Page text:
The Heavy Table

Food journalism and criticism for the upper Midwest

the.heavy.table.pngMINNEAPOLIS, MINNESOTA — Food journalism is reaching a zenith of popularity and cool. Scores of people tune in to watch Anthony Bourdain search the world for something to eat. The New York Times‘s food critic leaves his post and readers across the country speculate over replacements. But the tide of foodie attention has also brought us endless comment chains on Yelp!, countless half-hearted blogs, and other things that lead to nervous talk of the weakening of true food criticism. For some, the fall of Gourmet‘s print magazine in 2009 was just the beginning of the end.

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    • But you wouldn’t know it to talk with James Norton, editor of The Heavy Table. Based in Minneapolis but covering the Upper Midwest, Norton’s online magazine offers up restaurant reviews, interviews, and aggregated recipes with a Midwestern flair every weekday. Accompanied by salivation-worthy photographs, the Heavy Table’s pieces are well-reported by Norton and a handful of paid contributing writers, each dedicated to the mission of documenting the unique food culture of Minnesota and beyond.

      Readers will find a regular round up of restaurant openings and closings as well as a comprehensive list of the day’s top stories from around the food media world. Some of Heavy Table’s biggest stories include a piece on the politics of raw milk and a video on how to make your own Jucy Lucy (a local burger concoction that puts the cheese inside the burger instead of on top).

      Norton managed to get a number of talented freelancers on board quickly. “There are a lot of people who are talented writers and editors who feel underutilized and frustrated,” explains Norton. Though the Twin Cities boast two daily papers, an alternative weekly, and several notable monthly magazines and news websites, times are still tough for area jousnalists and food writer’s alike. City Pages, the local Village Voice Media weekly, laid off its full-time food writer in September.

      Not so long ago, in early 2009, Norton himself was a weekly food writer laid off by City Pages. A former Middle East desk editor for the Christian Science Monitor, Norton moved to New York City and then to St. Paul while working as a researcher for Al Franken’s radio show. Norton had thought of his work for Franken as “a chance to tell the truth [that’s] going to completely disrupt or destroy my journalism career.” Then Franken decided to run for the Senate in 2008, and Norton had to move on. “Lo and behold,” he says, “it basically did destroy my career.”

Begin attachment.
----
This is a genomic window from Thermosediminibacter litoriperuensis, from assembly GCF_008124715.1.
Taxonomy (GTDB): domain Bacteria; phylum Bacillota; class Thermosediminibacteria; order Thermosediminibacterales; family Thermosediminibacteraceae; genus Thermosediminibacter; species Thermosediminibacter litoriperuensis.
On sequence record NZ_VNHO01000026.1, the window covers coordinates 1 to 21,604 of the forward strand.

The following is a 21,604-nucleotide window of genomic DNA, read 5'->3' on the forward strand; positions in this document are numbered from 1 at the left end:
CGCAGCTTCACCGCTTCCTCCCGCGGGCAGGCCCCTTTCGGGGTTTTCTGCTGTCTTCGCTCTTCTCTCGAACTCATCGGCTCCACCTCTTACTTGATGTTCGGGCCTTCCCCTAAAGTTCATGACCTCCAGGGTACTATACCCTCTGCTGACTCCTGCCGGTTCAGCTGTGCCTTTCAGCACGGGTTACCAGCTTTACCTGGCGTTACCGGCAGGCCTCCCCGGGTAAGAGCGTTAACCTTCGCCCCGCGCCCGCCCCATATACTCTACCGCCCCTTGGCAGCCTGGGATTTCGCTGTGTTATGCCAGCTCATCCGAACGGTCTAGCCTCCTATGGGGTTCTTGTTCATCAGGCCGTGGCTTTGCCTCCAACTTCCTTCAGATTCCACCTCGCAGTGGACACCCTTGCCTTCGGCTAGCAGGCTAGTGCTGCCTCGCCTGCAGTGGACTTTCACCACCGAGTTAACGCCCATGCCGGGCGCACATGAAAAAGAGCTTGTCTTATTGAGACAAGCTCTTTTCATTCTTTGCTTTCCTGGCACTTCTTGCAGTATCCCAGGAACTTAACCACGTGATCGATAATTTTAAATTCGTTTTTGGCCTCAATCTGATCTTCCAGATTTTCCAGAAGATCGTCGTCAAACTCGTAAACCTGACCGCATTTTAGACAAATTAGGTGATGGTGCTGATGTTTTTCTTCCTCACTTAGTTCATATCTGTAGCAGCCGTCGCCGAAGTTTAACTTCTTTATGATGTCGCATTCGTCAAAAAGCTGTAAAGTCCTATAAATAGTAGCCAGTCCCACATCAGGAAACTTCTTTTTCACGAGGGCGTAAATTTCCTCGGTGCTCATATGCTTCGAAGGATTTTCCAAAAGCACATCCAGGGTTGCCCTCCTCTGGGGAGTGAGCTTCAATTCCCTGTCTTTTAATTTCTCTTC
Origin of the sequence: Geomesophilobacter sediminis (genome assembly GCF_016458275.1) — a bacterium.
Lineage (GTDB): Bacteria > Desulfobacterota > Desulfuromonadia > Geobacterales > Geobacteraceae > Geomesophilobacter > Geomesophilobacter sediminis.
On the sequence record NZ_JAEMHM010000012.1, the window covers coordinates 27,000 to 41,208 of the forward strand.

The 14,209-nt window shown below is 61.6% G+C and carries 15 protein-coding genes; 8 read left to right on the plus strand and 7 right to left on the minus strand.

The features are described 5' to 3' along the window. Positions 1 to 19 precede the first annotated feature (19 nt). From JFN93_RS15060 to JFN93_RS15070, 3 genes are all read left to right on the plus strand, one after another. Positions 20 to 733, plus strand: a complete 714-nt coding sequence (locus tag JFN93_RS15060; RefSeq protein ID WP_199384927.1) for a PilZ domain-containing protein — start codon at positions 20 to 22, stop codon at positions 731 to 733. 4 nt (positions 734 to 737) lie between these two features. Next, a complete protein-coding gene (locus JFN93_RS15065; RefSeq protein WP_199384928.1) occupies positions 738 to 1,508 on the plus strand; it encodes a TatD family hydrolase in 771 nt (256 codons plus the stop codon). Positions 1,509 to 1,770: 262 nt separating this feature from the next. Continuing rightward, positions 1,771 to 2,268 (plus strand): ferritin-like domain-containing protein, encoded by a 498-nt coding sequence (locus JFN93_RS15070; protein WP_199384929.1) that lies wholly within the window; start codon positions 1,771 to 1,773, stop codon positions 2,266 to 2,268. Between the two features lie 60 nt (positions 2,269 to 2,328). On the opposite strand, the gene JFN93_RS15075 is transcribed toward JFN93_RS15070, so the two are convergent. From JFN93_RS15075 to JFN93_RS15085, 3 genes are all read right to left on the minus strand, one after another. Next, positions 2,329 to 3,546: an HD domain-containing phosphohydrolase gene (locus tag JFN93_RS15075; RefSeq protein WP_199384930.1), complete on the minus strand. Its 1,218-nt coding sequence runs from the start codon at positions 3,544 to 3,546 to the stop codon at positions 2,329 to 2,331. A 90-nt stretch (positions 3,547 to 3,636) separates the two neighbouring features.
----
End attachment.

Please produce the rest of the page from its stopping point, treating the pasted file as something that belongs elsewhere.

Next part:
But Norton was, as seems typical for him, unshaken. “I think I’m at some level very self-confident. I work very hard and I’m good at what I do and if the market can’t find a use for me, I’ll find a use for me,” he says. He launched Heavy Table shortly after his ill-fated stop at City Pages.

      To get started, Norton put $3,000 of his own money into the project. The site doesn’t have a dedicated sales person, but has had success with advertisers, who lined up quickly after the site’s launch. Norton was able to lure advertisers through detailed data gathered through regular audience surveys. Local liquor stores, a cookware company called Nordic Ware, and others found a group of financially stable, food-obsessed readers waiting for them. The site charges a CPM rate of $20. The price is a little above average, according to Norton, but he negotiates down for small, local businesses; longer-term buys also receive a discount.

      Heavy Table’s contributing writers still have their day jobs and Norton has a twice-weekly column on to sustain him, in addition to royalties from several books.

      With 60,000 unique monthly visitors, the Heavy Table has room to grow. Norton hopes to get that number to 100,000, which would match his past success with Flak, an online magazine he started in college, which received 100,000 monthly uniques at its peak.

      Norton also hopes to add some investigative and policy pieces to the site’s repertoire, but to make that happen he needs more than just contributing writers. His plan involves hiring a salesperson and, with the added revenue, employing a writer full-time as opposed to working with the roughly $60 per story budget he has now.

      In the lean and often disspiriting startup world, Norton has an uncharacteristic swagger. “It’s been really easy to distinguish ourselves” he says of his competition. “I kind of wish it wasn’t so easy. I wish more people were doing what we’re doing and we had to fight a little harder.”

      While Norton waits for the competition to organize, he’ll be working on his next book, tentatively titled The Food of Lake Superior.

The Heavy Table Data

Name: The Heavy Table


City: Minneapolis (covers the upper Midwest)

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Leah Binkovitz is a contributor to CJR.